Clydesdale benefits from cardio technique developed at OVC
BY BARRY GUNN, OVC
A one-of-a-kind horse has a new lease on life thanks to a technique pioneered at the Ontario Veterinary College. The nine-year-old Clydesdale was successfully treated for atrial fibrillation (irregular heart rhythm) by using catheter-mounted intracardiac electrodes to deliver a high-voltage jolt to the heart. The patient, an 885-kilogram colossus named Phantom, is the largest ever treated using the technique, says OVC veterinarian Kim McGurrin.
“With a large, heavy horse, there is always an anesthetic risk, so we had to work as quickly and efficiently as possible,” says McGurrin. “And then it's just uncharted territory with the cardioversion. The largest horse we've ever done prior to this was 730 kilos.”
Atrial fibrillation is traditionally treated with the drug quinidine, which can have adverse side effects, she says. Plus, some horses, especially larger breeds, don't respond well to the drug.
“This horse was in atrial fib for at least six months to a year. And historically, it was thought that if a horse was fibrillating for more than four months, it had an extremely poor chance of responding.”
Phantom's owner, Stanley White Jr. of Argyle, Tex., searched for treatment alternatives for nearly a year. Finally, his veterinarian heard about the technique developed at OVC by a team that includes McGurrin, Prof. Peter Physick-Sheard, Clinical Studies, and veterinarian Dan Kenney. Within days of contacting OVC, White loaded Phantom into a trailer and drove 2,500 kilometres to Guelph. Phantom underwent the procedure Oct. 6 and was on his way back home two days later.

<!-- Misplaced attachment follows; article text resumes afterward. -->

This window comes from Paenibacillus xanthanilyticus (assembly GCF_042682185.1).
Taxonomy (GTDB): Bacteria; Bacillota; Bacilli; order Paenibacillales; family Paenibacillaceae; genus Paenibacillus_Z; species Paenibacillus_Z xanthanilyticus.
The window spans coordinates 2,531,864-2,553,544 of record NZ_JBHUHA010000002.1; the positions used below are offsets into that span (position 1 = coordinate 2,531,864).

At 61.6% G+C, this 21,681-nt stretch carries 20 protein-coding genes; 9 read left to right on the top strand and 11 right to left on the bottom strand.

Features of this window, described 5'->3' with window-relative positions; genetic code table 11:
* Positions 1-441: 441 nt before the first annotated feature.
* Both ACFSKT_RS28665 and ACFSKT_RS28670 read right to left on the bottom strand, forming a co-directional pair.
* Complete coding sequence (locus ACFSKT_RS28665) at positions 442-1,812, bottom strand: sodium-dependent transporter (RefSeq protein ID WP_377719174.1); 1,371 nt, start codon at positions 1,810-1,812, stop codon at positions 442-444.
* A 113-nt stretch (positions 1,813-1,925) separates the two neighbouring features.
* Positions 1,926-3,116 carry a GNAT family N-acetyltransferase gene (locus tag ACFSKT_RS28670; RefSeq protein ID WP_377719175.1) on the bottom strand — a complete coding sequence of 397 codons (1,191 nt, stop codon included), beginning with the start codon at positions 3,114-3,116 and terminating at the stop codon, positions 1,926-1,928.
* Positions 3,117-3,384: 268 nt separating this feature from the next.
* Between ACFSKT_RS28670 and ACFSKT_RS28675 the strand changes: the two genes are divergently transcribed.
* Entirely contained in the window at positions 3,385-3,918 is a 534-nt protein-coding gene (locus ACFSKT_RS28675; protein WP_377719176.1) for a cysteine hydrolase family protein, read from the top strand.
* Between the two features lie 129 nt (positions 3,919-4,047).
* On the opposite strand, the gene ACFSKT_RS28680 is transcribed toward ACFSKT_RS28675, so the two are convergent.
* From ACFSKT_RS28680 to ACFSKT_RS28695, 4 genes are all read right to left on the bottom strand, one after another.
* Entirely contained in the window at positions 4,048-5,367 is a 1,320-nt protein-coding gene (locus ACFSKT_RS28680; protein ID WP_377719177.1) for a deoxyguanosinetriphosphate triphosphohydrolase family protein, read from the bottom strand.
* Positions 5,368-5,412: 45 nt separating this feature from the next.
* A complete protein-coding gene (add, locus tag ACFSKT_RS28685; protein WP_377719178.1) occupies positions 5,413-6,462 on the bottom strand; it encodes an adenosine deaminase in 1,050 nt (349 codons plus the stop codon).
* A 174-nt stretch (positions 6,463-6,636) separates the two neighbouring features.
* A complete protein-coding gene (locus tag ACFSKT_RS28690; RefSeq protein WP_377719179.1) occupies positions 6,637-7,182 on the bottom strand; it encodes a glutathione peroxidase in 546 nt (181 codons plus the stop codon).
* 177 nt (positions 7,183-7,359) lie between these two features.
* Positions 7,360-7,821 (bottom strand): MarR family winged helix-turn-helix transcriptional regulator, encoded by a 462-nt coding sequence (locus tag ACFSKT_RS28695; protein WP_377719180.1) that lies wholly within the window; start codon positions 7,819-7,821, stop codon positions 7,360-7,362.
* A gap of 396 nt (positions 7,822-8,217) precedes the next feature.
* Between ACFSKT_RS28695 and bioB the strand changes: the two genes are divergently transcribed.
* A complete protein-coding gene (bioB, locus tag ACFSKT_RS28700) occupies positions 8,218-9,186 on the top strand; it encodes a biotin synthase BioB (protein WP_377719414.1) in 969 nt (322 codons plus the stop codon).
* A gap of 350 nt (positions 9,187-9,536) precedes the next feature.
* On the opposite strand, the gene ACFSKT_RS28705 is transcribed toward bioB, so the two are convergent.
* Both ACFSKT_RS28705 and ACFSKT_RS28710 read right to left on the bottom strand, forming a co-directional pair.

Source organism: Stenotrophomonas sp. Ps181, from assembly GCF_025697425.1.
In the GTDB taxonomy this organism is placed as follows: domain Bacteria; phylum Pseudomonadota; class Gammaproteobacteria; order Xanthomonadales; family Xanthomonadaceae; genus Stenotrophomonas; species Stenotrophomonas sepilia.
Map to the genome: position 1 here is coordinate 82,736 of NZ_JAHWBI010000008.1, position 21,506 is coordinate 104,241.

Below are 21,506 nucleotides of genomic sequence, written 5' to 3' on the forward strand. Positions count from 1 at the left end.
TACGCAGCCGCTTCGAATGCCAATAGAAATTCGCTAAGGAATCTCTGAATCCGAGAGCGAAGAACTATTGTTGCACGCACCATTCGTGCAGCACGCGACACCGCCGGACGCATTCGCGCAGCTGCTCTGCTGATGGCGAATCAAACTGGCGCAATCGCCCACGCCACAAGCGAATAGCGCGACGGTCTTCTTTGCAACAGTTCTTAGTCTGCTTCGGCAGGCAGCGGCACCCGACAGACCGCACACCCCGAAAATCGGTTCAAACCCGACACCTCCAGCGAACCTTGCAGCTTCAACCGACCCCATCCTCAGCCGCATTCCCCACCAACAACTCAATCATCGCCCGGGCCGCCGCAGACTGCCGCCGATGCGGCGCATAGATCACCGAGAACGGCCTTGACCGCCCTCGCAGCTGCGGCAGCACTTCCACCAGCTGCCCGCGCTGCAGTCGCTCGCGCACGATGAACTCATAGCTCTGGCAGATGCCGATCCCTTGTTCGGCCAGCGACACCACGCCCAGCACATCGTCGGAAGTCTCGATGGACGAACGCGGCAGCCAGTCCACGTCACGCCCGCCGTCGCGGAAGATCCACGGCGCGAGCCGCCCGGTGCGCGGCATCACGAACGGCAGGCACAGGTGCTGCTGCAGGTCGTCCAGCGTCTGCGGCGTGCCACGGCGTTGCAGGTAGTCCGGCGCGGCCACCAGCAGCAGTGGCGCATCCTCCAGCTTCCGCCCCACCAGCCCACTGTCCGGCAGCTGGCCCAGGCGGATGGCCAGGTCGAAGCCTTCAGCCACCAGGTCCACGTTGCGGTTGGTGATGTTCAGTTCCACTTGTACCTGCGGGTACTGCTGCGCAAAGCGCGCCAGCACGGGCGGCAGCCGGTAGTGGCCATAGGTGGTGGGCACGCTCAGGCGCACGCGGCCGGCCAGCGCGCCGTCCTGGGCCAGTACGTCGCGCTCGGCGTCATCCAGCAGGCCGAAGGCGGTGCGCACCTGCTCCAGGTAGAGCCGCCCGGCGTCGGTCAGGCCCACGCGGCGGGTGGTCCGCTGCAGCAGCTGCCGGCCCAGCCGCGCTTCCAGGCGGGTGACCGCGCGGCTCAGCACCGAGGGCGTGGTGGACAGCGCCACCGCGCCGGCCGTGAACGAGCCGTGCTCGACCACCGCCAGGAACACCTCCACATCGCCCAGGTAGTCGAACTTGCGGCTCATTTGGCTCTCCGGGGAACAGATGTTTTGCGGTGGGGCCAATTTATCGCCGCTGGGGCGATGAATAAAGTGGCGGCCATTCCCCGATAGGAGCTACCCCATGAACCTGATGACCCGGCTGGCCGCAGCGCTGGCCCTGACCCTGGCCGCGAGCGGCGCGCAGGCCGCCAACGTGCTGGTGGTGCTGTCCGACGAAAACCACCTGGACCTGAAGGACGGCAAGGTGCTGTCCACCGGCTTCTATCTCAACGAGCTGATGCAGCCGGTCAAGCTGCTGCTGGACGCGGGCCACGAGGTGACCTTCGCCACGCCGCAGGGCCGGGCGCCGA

“I'm just ecstatic with the results,” says White. “He is one of a kind. (Clydesdales) just don't come that big in black.”
Phantom stands more than 19 hands high (about six feet six inches at the shoulder), so big that White has been unable to find a perfect hitch mate for the gentle giant. White believes the heart problem emerged after Phantom overexerted himself during a competition.
“It couldn't have worked out any better,” he says. “I just wish we'd found y'all a year ago.”
OVC was the first in the world to successfully adapt to horses a treatment that is commonly used for atrial fibrillation in humans. It involves threading two catheters from the horse's neck through the veins into the heart and positioning the electrodes in the right atrium and pulmonary artery. The catheters are fitted with electrodes that deliver a shock to correct heart rhythm.
Recovery time is much quicker than with conventional methods. Horses can be doing light work within two days and can resume regular training in a week.
The OVC team's work was featured at the 2005 American College of Veterinary Internal Medicine forum in Baltimore, and McGurrin will be presenting at the American Association of Equine Practitioners convention in Seattle in December.
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